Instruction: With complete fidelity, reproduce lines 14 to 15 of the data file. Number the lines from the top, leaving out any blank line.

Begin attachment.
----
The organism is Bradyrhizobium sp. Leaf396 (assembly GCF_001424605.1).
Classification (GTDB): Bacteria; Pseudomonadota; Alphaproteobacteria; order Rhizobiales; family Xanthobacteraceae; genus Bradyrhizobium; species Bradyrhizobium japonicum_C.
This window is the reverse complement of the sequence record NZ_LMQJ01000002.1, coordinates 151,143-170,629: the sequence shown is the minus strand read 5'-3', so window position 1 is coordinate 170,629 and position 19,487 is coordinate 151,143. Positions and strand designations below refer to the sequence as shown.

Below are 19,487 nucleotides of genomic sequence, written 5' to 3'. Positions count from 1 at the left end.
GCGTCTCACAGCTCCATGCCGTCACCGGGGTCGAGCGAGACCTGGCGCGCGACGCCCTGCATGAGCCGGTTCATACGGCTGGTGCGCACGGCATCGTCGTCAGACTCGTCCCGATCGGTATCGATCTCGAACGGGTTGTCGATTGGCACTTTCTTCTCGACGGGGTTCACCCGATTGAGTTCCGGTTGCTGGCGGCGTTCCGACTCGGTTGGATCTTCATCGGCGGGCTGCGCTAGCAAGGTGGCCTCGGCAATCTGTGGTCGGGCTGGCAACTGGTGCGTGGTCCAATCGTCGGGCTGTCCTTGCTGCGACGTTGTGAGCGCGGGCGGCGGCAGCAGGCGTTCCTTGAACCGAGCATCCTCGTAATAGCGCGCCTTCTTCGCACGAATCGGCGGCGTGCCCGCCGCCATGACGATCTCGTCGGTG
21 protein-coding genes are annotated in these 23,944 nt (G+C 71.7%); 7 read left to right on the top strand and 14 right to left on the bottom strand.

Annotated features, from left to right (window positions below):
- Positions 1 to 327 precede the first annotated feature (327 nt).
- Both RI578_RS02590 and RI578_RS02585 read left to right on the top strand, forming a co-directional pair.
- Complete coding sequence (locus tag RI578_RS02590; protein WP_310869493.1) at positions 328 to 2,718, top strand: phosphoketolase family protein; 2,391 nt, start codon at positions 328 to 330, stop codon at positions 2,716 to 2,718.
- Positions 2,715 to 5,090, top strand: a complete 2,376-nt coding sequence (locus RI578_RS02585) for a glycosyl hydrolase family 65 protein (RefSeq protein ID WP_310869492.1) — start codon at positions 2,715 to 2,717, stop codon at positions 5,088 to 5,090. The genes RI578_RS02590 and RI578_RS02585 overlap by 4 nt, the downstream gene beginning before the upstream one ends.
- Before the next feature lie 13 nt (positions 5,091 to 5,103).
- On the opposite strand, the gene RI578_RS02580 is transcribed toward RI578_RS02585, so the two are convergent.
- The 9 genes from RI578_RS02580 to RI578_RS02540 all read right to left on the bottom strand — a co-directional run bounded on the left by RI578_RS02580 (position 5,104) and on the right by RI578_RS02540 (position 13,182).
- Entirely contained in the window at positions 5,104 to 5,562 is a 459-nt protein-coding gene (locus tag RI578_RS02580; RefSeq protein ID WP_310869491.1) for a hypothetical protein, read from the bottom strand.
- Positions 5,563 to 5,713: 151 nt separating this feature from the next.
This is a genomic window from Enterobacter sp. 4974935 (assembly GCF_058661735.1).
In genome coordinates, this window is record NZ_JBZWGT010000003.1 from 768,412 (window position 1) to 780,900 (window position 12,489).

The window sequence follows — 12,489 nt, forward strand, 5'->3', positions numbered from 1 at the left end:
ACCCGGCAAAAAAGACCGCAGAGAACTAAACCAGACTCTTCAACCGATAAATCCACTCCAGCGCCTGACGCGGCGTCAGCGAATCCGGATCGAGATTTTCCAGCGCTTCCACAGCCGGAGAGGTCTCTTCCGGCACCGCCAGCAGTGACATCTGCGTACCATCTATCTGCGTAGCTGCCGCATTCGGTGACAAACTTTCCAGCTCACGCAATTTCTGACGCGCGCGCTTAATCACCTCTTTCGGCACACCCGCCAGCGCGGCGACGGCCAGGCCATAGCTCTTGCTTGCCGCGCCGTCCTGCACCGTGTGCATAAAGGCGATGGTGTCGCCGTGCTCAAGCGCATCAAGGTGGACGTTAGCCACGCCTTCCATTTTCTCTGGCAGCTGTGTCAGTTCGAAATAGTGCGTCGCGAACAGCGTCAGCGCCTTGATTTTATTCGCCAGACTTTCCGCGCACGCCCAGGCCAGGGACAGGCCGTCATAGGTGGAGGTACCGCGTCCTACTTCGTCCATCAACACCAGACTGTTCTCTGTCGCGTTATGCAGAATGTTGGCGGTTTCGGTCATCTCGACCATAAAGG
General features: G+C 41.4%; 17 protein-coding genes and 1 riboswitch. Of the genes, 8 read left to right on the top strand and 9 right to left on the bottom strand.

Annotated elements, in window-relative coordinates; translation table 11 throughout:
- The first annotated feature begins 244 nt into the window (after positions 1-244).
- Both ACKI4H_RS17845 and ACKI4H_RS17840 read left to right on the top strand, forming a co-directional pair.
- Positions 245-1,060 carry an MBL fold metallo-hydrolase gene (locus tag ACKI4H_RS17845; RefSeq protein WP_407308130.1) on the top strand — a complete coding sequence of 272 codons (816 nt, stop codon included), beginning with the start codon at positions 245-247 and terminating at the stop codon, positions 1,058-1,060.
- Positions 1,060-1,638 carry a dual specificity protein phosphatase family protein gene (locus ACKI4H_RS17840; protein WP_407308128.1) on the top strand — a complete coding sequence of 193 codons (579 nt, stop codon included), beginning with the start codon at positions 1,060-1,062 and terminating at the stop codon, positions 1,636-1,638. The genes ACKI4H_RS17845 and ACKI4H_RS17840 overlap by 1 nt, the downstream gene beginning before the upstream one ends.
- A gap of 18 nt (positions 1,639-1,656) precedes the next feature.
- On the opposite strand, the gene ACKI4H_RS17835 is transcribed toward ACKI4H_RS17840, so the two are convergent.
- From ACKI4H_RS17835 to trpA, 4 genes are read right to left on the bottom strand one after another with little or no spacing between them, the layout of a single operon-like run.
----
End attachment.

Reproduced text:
- The 9 genes from RI578_RS02580 to RI578_RS02540 all read right to left on the bottom strand — a co-directional run bounded on the left by RI578_RS02580 (position 5,104) and on the right by RI578_RS02540 (position 13,182).
- Entirely contained in the window at positions 5,104 to 5,562 is a 459-nt protein-coding gene (locus tag RI578_RS02580; RefSeq protein ID WP_310869491.1) for a hypothetical protein, read from the bottom strand.